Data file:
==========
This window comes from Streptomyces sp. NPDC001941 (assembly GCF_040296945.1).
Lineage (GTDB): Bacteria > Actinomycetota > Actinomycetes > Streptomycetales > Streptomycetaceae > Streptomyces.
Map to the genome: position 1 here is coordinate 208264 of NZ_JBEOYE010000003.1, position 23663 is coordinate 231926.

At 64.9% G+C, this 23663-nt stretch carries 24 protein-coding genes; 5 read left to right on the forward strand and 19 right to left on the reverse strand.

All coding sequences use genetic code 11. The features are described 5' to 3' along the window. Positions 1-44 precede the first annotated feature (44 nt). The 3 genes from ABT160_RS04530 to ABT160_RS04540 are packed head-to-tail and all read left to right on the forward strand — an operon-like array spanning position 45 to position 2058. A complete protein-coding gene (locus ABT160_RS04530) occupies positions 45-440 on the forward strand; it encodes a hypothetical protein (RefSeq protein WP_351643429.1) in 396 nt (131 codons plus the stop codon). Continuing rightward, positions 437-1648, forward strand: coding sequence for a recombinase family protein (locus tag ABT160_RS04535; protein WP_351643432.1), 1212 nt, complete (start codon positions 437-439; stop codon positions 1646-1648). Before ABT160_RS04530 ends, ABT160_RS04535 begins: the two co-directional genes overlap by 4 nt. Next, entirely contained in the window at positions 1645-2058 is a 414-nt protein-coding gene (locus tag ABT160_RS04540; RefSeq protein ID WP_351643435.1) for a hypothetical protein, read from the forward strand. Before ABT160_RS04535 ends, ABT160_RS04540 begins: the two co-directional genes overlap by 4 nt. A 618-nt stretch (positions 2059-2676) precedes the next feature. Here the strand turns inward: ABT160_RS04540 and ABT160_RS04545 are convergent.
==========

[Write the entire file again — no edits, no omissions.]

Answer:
This window comes from Streptomyces sp. NPDC001941 (assembly GCF_040296945.1).
Lineage (GTDB): Bacteria > Actinomycetota > Actinomycetes > Streptomycetales > Streptomycetaceae > Streptomyces.
Map to the genome: position 1 here is coordinate 208264 of NZ_JBEOYE010000003.1, position 23663 is coordinate 231926.

At 64.9% G+C, this 23663-nt stretch carries 24 protein-coding genes; 5 read left to right on the forward strand and 19 right to left on the reverse strand.

All coding sequences use genetic code 11. The features are described 5' to 3' along the window. Positions 1-44 precede the first annotated feature (44 nt). The 3 genes from ABT160_RS04530 to ABT160_RS04540 are packed head-to-tail and all read left to right on the forward strand — an operon-like array spanning position 45 to position 2058. A complete protein-coding gene (locus ABT160_RS04530) occupies positions 45-440 on the forward strand; it encodes a hypothetical protein (RefSeq protein WP_351643429.1) in 396 nt (131 codons plus the stop codon). Continuing rightward, positions 437-1648, forward strand: coding sequence for a recombinase family protein (locus tag ABT160_RS04535; protein WP_351643432.1), 1212 nt, complete (start codon positions 437-439; stop codon positions 1646-1648). Before ABT160_RS04530 ends, ABT160_RS04535 begins: the two co-directional genes overlap by 4 nt. Next, entirely contained in the window at positions 1645-2058 is a 414-nt protein-coding gene (locus tag ABT160_RS04540; RefSeq protein ID WP_351643435.1) for a hypothetical protein, read from the forward strand. Before ABT160_RS04535 ends, ABT160_RS04540 begins: the two co-directional genes overlap by 4 nt. A 618-nt stretch (positions 2059-2676) precedes the next feature. Here the strand turns inward: ABT160_RS04540 and ABT160_RS04545 are convergent.